3. Chris Spielman, Linebacker
Otto Greule Jr/Getty Images
Era in Detroit: 1988-1995 (8 Seasons)
College: Ohio State
Pro Bowl: 4x (1989, 1990, 1991, 1994)
Hall of Fame: No
NFL Draft "guru" Mel Kiper Jr. admits incorrectly evaluating the talents of Spielman, who entered the NFL in 1988 after playing at Ohio State. In 2001 Kiper said that he had underrated the linebacker.
“Captain Crunch” is Detroit’s all-time leading tackler and one of the hardest-hitting linebackers to ever play the game.
Aside from an injury-shortened 1990 season, Spielman led the Detroit Lions in tackles in every year he played for the team. His efforts include a team record for the highest single-season tally of tackles, with 195 in 1994.
In eight seasons for the Lions, Spielman was selected to four Pro Bowls and was named the team's defensive MVP twice.
If Joe Schmidt isn’t the greatest linebacker in Detroit’s history, then Chris Spielman is.
2. Joe Schmidt, Linebacker
Joe Schmidt. AP PHOTO
Era in Detroit: 1953-1965 (13 Seasons)
Pro Bowl: 10x (1954-1963 Ten Straight Seasons)
Hall of Fame: Yes (1973)
As a rookie, Schmidt was integral in Detroit’s 10-2 regular season record and 1953 NFL Championship victory over the Cleveland Browns.
Schmidt served as a Detroit Lions captain for nine years before retiring in 1965.
His No. 56 jersey is one of only six retired by the Detroit Lions organization. Schmidt personally allowed list mate Pat Swilling to wear the number during Swilling's time with the Lions.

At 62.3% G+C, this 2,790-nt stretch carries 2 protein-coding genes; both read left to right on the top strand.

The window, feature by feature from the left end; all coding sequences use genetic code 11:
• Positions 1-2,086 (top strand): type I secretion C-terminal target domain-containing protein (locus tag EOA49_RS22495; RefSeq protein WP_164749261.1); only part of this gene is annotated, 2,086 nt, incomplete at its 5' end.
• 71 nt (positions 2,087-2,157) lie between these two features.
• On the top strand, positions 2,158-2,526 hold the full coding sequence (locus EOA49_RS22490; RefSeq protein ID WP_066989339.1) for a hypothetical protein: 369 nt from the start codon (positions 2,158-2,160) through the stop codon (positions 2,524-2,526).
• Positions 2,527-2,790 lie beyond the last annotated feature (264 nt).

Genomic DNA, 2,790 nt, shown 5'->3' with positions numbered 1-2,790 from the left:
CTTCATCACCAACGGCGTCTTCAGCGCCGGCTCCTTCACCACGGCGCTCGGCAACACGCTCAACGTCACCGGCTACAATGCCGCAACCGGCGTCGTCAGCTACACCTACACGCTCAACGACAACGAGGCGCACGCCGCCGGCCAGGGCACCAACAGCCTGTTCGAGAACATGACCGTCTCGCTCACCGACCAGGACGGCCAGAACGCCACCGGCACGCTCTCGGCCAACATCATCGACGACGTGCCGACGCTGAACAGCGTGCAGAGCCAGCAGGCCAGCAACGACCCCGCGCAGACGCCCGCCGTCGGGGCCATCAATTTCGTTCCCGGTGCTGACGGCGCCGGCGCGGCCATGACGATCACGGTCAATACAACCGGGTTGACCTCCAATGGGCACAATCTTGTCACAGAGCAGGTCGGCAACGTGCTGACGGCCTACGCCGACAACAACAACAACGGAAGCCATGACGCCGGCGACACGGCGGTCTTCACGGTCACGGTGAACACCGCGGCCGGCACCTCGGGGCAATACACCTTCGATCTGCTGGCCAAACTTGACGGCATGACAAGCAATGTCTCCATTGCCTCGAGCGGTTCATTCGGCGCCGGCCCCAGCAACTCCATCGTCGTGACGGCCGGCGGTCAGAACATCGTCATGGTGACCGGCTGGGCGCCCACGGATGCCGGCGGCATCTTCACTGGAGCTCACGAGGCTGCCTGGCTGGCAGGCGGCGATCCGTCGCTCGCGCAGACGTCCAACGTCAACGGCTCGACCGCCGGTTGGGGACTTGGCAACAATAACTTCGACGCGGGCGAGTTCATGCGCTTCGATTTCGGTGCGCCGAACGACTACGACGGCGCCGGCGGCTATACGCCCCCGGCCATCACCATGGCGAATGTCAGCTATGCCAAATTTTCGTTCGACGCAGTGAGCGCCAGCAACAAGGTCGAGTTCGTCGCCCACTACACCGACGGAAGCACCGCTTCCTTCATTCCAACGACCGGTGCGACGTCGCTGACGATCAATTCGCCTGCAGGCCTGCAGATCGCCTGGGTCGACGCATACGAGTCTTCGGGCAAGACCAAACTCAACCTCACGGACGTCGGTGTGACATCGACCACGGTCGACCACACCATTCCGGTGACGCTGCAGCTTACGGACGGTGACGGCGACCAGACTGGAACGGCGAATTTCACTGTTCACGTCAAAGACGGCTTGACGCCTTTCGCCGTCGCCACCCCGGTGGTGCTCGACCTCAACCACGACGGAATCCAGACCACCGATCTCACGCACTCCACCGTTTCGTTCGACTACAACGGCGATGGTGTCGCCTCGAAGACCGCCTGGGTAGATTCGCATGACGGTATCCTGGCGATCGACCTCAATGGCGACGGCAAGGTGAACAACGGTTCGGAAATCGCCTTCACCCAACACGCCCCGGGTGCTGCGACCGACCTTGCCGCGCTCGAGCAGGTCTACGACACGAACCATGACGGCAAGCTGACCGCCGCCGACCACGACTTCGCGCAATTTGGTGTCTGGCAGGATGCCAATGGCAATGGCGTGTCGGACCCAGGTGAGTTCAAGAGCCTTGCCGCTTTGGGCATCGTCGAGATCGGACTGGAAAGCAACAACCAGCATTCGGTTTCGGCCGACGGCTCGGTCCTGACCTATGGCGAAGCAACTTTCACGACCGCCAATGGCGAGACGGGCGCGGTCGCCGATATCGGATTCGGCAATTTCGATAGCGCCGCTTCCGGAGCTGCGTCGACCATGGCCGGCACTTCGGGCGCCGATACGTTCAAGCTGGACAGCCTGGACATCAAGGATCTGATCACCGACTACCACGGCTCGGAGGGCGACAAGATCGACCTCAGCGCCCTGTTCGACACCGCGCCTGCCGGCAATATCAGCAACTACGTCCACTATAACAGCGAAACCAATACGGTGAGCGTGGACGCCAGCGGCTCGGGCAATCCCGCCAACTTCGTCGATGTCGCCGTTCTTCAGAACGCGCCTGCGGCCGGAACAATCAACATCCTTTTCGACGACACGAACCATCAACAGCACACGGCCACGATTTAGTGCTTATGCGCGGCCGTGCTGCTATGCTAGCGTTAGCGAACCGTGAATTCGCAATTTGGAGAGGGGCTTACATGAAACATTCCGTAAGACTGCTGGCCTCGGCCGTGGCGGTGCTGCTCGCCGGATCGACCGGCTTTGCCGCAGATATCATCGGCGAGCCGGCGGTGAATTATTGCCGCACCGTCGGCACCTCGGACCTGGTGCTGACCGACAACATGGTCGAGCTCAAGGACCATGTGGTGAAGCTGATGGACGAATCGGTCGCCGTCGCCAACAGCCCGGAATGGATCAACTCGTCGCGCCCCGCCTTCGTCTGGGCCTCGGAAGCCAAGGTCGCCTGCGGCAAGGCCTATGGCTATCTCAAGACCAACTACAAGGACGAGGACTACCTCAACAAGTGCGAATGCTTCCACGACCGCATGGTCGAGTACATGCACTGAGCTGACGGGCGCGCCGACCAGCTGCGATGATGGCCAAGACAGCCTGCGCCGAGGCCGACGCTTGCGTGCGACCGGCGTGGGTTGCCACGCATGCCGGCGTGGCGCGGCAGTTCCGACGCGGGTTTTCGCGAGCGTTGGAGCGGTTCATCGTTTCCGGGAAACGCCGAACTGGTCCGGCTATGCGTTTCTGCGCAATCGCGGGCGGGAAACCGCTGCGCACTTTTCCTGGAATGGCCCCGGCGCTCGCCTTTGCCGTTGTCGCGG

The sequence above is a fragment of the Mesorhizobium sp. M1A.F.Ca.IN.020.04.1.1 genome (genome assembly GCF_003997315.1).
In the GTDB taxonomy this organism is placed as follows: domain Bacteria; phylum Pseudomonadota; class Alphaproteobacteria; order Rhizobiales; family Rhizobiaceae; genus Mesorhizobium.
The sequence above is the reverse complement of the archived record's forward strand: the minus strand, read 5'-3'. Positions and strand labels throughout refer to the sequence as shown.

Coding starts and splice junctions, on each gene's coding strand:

No player has ever worn it since.
Schmidt was a hard-hitting monster whose physicality made him a factor on every play. Statistically speaking, he had more than half the team’s tackles in a season multiple times. He was also a four-time Defensive Player of The Year selection.
In 1999, he was ranked number 65 on The Sporting News’ list of the 100 Greatest Football Players, and he is also a member of the 1950’s All-Decade Team.
When you’re talking about the greatest linebackers to ever play the game, you’re mentioning Schmidt somewhere in the conversation.
1. Dick “Night Train” Lane, Defensive Back
Night Train. AP PHOTO
Era in Detroit: 1960-1965 (Six Seasons)
College: Scottsbluff Junior College (Undrafted)
Pro Bowl: 7x (1954, 1955, 1956, 1958, 1960-1962)
Hall of Fame: Yes (1974)
Together from 1960-1965, Dick Lane and Joe Schmidt completely dominated the opposition.
No player in the history of the National Football League instilled more fear in opposing players than “Night Train.” He is widely considered one of the greatest hitters to ever play the game.
You take Ronnie Lott and combine him with Ed Reed, and you have Lane. He was well ahead of his time.
Lane would let receivers catch the ball just so that he could lay them out. He made sure receivers were well aware of the consequences of catching the ball in his secondary.
Lane often targeted opponents' heads and necks, a technique fans dubbed the “Night Train Necktie.”
Lane was named first- or second-team All-NFL every year from 1954 through 1963.
In 1999, he was ranked number 19 on The Sporting News’ list of the 100 Greatest Football Players. He is also a member of the NFL’s 75th Anniversary All-Time Team and the NFL 1950s All-Decade Team.
Los Angeles Rams fans will argue that he should have been enshrined in the Hall of Fame as a Ram as he recorded an NFL record 14 interceptions in his rookie year on the west coast.
However, Lane is rightfully enshrined as a Detroit Lion.